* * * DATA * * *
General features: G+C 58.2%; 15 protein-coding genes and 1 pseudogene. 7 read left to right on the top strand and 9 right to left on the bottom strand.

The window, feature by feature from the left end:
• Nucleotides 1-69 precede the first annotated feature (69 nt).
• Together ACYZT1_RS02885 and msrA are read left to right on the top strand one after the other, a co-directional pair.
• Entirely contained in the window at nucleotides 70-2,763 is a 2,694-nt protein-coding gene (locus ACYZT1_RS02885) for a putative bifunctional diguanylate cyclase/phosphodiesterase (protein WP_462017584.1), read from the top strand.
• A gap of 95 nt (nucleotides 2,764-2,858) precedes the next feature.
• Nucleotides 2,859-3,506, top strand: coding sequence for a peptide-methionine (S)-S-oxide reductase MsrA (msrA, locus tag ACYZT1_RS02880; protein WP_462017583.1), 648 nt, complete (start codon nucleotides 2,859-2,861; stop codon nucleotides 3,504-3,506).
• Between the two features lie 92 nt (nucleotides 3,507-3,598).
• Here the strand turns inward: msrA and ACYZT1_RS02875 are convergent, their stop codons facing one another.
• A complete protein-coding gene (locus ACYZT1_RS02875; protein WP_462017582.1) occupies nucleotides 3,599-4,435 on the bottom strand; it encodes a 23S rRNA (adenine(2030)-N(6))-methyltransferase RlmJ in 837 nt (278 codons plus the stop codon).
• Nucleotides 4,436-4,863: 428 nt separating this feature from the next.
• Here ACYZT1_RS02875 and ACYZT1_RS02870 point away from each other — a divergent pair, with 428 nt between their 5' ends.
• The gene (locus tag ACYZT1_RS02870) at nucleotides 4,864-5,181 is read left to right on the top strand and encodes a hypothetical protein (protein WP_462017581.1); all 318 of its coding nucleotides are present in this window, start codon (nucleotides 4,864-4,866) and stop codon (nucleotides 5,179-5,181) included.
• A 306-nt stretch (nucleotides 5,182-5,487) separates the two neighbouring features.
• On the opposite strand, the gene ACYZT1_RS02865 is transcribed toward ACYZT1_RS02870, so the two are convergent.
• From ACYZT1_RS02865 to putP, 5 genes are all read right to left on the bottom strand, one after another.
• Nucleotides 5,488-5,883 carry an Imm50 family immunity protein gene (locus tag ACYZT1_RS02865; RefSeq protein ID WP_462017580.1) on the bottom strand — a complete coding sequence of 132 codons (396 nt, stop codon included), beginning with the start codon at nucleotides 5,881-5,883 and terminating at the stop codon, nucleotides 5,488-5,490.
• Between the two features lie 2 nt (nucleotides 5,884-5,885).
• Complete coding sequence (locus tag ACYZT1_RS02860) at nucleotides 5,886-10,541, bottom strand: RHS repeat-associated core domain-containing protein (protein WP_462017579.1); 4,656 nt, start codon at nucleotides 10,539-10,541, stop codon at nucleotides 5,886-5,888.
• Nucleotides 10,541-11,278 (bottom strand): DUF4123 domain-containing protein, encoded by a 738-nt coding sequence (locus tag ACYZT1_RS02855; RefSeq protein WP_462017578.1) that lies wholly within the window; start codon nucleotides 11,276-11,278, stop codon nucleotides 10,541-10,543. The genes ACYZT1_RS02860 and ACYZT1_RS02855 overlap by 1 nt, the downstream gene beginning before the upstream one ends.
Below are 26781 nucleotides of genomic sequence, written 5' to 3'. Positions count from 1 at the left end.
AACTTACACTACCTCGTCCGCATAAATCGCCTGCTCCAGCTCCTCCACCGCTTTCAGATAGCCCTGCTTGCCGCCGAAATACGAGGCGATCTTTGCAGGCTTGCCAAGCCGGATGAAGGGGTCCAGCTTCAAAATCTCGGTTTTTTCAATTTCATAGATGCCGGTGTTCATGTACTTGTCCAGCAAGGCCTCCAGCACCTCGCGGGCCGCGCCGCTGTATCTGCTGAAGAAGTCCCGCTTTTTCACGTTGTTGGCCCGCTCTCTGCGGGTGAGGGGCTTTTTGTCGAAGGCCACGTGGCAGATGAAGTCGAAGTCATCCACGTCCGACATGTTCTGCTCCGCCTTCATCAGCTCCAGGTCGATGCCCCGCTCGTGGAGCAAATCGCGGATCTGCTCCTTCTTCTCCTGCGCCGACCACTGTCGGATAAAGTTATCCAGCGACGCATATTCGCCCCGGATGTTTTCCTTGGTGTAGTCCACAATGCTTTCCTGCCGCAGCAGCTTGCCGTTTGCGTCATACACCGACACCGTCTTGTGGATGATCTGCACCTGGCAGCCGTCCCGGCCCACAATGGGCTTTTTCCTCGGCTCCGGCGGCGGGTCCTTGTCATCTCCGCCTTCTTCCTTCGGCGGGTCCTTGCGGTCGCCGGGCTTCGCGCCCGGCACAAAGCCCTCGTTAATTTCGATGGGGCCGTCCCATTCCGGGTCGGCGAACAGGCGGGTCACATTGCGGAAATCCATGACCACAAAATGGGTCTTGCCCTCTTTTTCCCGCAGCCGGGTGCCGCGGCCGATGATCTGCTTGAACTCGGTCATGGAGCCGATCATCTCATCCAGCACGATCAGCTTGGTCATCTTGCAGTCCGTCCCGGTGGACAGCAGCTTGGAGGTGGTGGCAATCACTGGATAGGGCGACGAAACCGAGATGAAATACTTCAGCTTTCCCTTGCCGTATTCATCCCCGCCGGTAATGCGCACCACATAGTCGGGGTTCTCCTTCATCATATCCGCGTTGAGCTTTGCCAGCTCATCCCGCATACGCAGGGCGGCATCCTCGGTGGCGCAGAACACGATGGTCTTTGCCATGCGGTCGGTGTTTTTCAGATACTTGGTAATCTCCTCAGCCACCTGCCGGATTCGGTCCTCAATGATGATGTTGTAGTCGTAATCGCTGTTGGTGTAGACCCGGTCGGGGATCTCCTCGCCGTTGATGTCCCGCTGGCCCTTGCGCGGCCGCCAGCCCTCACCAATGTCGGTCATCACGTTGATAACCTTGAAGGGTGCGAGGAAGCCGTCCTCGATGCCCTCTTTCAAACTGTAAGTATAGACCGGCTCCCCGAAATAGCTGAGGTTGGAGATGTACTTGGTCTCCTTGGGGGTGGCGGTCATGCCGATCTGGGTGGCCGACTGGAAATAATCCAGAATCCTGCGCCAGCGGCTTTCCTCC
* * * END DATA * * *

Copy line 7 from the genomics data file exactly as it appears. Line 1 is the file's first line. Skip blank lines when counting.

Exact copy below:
• Nucleotides 2,859-3,506, top strand: coding sequence for a peptide-methionine (S)-S-oxide reductase MsrA (msrA, locus tag ACYZT1_RS02880; protein WP_462017583.1), 648 nt, complete (start codon nucleotides 2,859-2,861; stop codon nucleotides 3,504-3,506).